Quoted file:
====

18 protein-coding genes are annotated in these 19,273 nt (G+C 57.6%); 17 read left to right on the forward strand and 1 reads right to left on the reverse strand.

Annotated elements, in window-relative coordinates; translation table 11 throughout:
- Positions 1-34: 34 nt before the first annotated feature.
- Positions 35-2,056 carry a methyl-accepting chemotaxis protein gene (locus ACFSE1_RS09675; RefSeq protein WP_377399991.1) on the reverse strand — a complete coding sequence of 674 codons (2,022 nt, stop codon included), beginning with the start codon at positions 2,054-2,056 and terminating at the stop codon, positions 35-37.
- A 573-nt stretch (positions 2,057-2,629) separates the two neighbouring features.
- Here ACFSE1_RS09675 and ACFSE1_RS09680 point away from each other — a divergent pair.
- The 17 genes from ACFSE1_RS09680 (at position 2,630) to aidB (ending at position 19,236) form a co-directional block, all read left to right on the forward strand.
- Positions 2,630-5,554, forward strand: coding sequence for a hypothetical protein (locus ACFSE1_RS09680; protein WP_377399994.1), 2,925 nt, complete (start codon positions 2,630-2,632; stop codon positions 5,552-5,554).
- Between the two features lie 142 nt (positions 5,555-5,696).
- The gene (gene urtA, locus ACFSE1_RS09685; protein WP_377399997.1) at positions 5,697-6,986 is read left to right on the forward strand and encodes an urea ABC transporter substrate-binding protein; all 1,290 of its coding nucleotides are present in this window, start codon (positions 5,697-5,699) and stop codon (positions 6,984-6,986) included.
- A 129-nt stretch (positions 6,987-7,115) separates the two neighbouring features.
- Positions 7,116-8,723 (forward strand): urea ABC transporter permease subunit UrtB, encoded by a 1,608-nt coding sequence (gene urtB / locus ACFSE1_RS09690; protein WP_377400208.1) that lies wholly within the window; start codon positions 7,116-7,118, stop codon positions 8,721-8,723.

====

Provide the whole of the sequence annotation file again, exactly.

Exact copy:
18 protein-coding genes are annotated in these 19,273 nt (G+C 57.6%); 17 read left to right on the forward strand and 1 reads right to left on the reverse strand.

Annotated elements, in window-relative coordinates; translation table 11 throughout:
- Positions 1-34: 34 nt before the first annotated feature.
- Positions 35-2,056 carry a methyl-accepting chemotaxis protein gene (locus ACFSE1_RS09675; RefSeq protein WP_377399991.1) on the reverse strand — a complete coding sequence of 674 codons (2,022 nt, stop codon included), beginning with the start codon at positions 2,054-2,056 and terminating at the stop codon, positions 35-37.
- A 573-nt stretch (positions 2,057-2,629) separates the two neighbouring features.
- Here ACFSE1_RS09675 and ACFSE1_RS09680 point away from each other — a divergent pair.
- The 17 genes from ACFSE1_RS09680 (at position 2,630) to aidB (ending at position 19,236) form a co-directional block, all read left to right on the forward strand.
- Positions 2,630-5,554, forward strand: coding sequence for a hypothetical protein (locus ACFSE1_RS09680; protein WP_377399994.1), 2,925 nt, complete (start codon positions 2,630-2,632; stop codon positions 5,552-5,554).
- Between the two features lie 142 nt (positions 5,555-5,696).
- The gene (gene urtA, locus ACFSE1_RS09685; protein WP_377399997.1) at positions 5,697-6,986 is read left to right on the forward strand and encodes an urea ABC transporter substrate-binding protein; all 1,290 of its coding nucleotides are present in this window, start codon (positions 5,697-5,699) and stop codon (positions 6,984-6,986) included.
- A 129-nt stretch (positions 6,987-7,115) separates the two neighbouring features.
- Positions 7,116-8,723 (forward strand): urea ABC transporter permease subunit UrtB, encoded by a 1,608-nt coding sequence (gene urtB / locus ACFSE1_RS09690; protein WP_377400208.1) that lies wholly within the window; start codon positions 7,116-7,118, stop codon positions 8,721-8,723.